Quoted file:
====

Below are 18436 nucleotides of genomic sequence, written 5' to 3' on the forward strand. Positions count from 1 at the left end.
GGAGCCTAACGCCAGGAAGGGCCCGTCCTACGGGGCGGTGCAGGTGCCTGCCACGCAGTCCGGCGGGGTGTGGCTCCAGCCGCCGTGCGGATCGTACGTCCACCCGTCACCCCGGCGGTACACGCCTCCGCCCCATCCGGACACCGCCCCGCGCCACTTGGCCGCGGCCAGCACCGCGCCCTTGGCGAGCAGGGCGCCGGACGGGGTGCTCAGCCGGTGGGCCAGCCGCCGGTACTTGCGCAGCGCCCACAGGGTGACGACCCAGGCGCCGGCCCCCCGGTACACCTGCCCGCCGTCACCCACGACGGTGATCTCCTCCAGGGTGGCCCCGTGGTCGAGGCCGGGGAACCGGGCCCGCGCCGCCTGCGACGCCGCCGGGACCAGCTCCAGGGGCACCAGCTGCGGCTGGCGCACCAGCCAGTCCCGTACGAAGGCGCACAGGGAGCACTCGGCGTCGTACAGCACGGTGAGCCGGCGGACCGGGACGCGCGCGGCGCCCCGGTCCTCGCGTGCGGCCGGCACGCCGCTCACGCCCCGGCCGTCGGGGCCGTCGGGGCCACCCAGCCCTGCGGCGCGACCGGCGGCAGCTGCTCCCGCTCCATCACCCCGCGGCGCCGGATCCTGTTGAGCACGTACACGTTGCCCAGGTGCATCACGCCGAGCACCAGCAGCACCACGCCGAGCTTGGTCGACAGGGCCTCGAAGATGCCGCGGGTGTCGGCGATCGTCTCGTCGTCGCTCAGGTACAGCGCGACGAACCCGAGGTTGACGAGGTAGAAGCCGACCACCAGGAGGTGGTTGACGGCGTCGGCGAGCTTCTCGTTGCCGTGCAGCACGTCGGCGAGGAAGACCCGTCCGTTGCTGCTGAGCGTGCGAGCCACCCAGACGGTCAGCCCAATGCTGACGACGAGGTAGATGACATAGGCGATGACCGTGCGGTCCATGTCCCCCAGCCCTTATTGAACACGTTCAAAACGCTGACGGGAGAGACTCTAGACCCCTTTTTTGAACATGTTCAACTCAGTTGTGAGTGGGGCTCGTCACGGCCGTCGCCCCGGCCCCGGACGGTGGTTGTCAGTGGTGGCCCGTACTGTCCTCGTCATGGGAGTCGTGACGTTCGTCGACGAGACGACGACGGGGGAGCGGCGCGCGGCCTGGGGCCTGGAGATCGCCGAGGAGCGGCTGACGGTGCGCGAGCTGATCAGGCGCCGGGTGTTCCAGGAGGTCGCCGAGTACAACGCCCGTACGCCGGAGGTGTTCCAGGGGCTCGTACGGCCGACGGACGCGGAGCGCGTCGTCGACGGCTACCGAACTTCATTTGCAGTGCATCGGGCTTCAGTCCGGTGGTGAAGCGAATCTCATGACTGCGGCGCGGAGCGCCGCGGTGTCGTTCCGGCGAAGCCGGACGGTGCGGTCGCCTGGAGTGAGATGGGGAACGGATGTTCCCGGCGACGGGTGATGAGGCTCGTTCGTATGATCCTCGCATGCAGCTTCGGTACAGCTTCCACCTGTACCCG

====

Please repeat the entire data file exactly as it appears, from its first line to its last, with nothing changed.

Below are 18436 nucleotides of genomic sequence, written 5' to 3' on the forward strand. Positions count from 1 at the left end.
GGAGCCTAACGCCAGGAAGGGCCCGTCCTACGGGGCGGTGCAGGTGCCTGCCACGCAGTCCGGCGGGGTGTGGCTCCAGCCGCCGTGCGGATCGTACGTCCACCCGTCACCCCGGCGGTACACGCCTCCGCCCCATCCGGACACCGCCCCGCGCCACTTGGCCGCGGCCAGCACCGCGCCCTTGGCGAGCAGGGCGCCGGACGGGGTGCTCAGCCGGTGGGCCAGCCGCCGGTACTTGCGCAGCGCCCACAGGGTGACGACCCAGGCGCCGGCCCCCCGGTACACCTGCCCGCCGTCACCCACGACGGTGATCTCCTCCAGGGTGGCCCCGTGGTCGAGGCCGGGGAACCGGGCCCGCGCCGCCTGCGACGCCGCCGGGACCAGCTCCAGGGGCACCAGCTGCGGCTGGCGCACCAGCCAGTCCCGTACGAAGGCGCACAGGGAGCACTCGGCGTCGTACAGCACGGTGAGCCGGCGGACCGGGACGCGCGCGGCGCCCCGGTCCTCGCGTGCGGCCGGCACGCCGCTCACGCCCCGGCCGTCGGGGCCGTCGGGGCCACCCAGCCCTGCGGCGCGACCGGCGGCAGCTGCTCCCGCTCCATCACCCCGCGGCGCCGGATCCTGTTGAGCACGTACACGTTGCCCAGGTGCATCACGCCGAGCACCAGCAGCACCACGCCGAGCTTGGTCGACAGGGCCTCGAAGATGCCGCGGGTGTCGGCGATCGTCTCGTCGTCGCTCAGGTACAGCGCGACGAACCCGAGGTTGACGAGGTAGAAGCCGACCACCAGGAGGTGGTTGACGGCGTCGGCGAGCTTCTCGTTGCCGTGCAGCACGTCGGCGAGGAAGACCCGTCCGTTGCTGCTGAGCGTGCGAGCCACCCAGACGGTCAGCCCAATGCTGACGACGAGGTAGATGACATAGGCGATGACCGTGCGGTCCATGTCCCCCAGCCCTTATTGAACACGTTCAAAACGCTGACGGGAGAGACTCTAGACCCCTTTTTTGAACATGTTCAACTCAGTTGTGAGTGGGGCTCGTCACGGCCGTCGCCCCGGCCCCGGACGGTGGTTGTCAGTGGTGGCCCGTACTGTCCTCGTCATGGGAGTCGTGACGTTCGTCGACGAGACGACGACGGGGGAGCGGCGCGCGGCCTGGGGCCTGGAGATCGCCGAGGAGCGGCTGACGGTGCGCGAGCTGATCAGGCGCCGGGTGTTCCAGGAGGTCGCCGAGTACAACGCCCGTACGCCGGAGGTGTTCCAGGGGCTCGTACGGCCGACGGACGCGGAGCGCGTCGTCGACGGCTACCGAACTTCATTTGCAGTGCATCGGGCTTCAGTCCGGTGGTGAAGCGAATCTCATGACTGCGGCGCGGAGCGCCGCGGTGTCGTTCCGGCGAAGCCGGACGGTGCGGTCGCCTGGAGTGAGATGGGGAACGGATGTTCCCGGCGACGGGTGATGAGGCTCGTTCGTATGATCCTCGCATGCAGCTTCGGTACAGCTTCCACCTGTACCCG